When it comes time for repair, replacement, or implementation of a protective measure for the structure, any professional needs to understand much of the following before moving forward.
- What type of wood is it?
- How old is it?
- Has it been treated with a preservative?
- What is happening to the wood?
- What is causing the current condition?
- How does the current condition affect the wood’s integrity?
- How does the current condition affect the load handling capability?
- At this point, is it reversible, treatable, salvageable?
- Will it happen again if the same course of action is implemented?
- If so, what will prevent this condition again?
- What can be applied to offer protection?
As you can see, it is pretty involving and without the answers to these questions, which anyone working with wood technically should be able to answer, professionals may be subject to providing an inferior or at least inadequate result.
“Technical”. Let’s take a look at that. If the key to successfully working with wood is technical knowledge, that would indicate that there is much to know about it and in essence, that knowledge would be equal to an educated understanding of wood. ‘Technical’ knowledge is an applied science, profession, art, or craft. One who is educated in the science of wood can become skilled with practice. Those who further develop their skill become artful. True professionals use their applied knowledge to develop their technique. Technique is the tool of a professional skilled in the knowledge of a science. Wood care and professional restoration is that science.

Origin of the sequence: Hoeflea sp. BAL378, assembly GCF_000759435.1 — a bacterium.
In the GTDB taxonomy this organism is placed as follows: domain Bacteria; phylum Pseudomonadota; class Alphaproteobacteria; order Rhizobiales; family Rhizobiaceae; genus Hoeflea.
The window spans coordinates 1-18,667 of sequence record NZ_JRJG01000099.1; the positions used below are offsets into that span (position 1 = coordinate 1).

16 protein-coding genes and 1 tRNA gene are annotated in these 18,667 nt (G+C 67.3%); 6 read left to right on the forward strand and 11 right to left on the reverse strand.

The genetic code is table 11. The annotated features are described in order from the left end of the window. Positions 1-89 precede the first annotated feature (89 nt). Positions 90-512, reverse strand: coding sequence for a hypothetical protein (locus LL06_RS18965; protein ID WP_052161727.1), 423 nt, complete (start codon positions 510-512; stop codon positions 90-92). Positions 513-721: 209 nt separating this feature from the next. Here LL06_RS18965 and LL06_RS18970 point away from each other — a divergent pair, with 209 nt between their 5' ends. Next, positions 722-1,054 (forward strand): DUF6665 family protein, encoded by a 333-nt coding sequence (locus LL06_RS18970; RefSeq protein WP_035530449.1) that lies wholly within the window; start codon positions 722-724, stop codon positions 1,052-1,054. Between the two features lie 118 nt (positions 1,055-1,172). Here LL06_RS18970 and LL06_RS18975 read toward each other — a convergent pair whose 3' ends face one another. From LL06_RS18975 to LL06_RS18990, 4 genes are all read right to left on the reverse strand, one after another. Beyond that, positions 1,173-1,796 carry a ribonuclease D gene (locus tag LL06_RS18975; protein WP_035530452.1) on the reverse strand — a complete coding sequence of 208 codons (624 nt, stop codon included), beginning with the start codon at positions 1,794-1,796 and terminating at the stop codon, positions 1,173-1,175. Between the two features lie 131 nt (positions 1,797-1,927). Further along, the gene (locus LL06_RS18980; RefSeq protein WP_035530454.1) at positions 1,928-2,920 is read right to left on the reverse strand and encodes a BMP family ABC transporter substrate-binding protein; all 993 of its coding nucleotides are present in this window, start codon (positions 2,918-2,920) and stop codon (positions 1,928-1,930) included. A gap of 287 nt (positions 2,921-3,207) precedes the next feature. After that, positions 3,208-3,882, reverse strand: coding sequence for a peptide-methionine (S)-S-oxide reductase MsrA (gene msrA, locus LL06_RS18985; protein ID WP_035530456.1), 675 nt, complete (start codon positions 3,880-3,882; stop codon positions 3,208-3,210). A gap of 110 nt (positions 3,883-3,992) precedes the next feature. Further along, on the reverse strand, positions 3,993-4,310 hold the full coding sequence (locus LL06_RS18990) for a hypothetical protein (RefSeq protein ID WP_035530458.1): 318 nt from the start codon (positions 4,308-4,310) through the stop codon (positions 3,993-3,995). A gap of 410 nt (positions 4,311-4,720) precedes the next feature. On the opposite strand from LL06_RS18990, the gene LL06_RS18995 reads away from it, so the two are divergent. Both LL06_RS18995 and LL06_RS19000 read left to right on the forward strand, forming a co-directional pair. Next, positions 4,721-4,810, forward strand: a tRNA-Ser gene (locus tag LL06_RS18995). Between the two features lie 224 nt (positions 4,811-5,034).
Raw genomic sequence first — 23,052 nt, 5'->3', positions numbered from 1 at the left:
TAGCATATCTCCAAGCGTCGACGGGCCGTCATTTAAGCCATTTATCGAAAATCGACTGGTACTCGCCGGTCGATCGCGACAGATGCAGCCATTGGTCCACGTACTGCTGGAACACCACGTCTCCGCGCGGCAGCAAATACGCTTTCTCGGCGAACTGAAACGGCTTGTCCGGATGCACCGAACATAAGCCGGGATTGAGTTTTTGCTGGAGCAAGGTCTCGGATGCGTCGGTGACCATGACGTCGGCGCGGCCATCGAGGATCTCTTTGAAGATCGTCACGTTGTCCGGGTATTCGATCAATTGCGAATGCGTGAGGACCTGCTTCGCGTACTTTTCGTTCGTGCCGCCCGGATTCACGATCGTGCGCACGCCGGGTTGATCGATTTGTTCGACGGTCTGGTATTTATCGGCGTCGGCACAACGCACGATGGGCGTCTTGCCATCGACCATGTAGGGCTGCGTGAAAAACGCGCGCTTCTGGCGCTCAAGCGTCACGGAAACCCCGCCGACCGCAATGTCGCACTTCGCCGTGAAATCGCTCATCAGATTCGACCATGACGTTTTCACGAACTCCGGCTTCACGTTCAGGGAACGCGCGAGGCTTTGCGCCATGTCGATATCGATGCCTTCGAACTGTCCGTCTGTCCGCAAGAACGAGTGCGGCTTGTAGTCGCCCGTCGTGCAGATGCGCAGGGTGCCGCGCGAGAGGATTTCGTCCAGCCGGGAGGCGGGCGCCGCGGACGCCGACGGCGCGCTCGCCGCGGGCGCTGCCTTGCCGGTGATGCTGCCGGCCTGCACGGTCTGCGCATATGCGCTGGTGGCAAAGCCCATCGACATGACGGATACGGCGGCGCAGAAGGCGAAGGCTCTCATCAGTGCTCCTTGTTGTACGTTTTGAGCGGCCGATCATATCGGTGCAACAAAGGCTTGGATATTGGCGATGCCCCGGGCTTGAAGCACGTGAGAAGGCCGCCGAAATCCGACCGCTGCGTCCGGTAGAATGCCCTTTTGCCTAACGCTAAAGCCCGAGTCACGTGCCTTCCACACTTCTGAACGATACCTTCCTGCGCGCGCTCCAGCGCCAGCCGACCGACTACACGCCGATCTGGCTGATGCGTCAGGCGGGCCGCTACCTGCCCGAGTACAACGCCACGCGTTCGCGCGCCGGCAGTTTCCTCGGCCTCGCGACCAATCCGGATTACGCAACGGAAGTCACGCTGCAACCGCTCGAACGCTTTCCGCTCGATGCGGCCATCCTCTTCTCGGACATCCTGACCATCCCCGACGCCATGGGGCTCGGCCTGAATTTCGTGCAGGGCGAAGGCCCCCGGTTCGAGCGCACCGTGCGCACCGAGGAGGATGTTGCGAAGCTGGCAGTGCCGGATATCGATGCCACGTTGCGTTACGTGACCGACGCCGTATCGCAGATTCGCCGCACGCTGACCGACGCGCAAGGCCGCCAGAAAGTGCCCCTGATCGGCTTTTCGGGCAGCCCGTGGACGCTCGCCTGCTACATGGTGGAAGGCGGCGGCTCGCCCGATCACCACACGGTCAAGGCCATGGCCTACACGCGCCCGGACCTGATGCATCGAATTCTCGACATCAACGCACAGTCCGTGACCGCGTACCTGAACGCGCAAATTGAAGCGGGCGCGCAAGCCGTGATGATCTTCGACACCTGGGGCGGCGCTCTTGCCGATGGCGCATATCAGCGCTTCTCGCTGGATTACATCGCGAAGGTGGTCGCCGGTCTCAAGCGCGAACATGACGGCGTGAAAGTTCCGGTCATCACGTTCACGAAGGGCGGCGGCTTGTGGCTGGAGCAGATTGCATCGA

Restoring wood to a former state or condition which is improved from a degraded one takes knowledge and skill. This is an art. Without it, the results range from sheer luck to disaster. A little knowledge is not good for the wood, a wealth of knowledge is far better for it.
People take our trade for granted at times and don’t give many of us the credit for the education we have invested in, or the time we take to evaluate our results. People have been exposed to many who have not taken our steps and just haphazardly go about trying to do what they have seen others do without a thought about what they are doing to someone else’s property.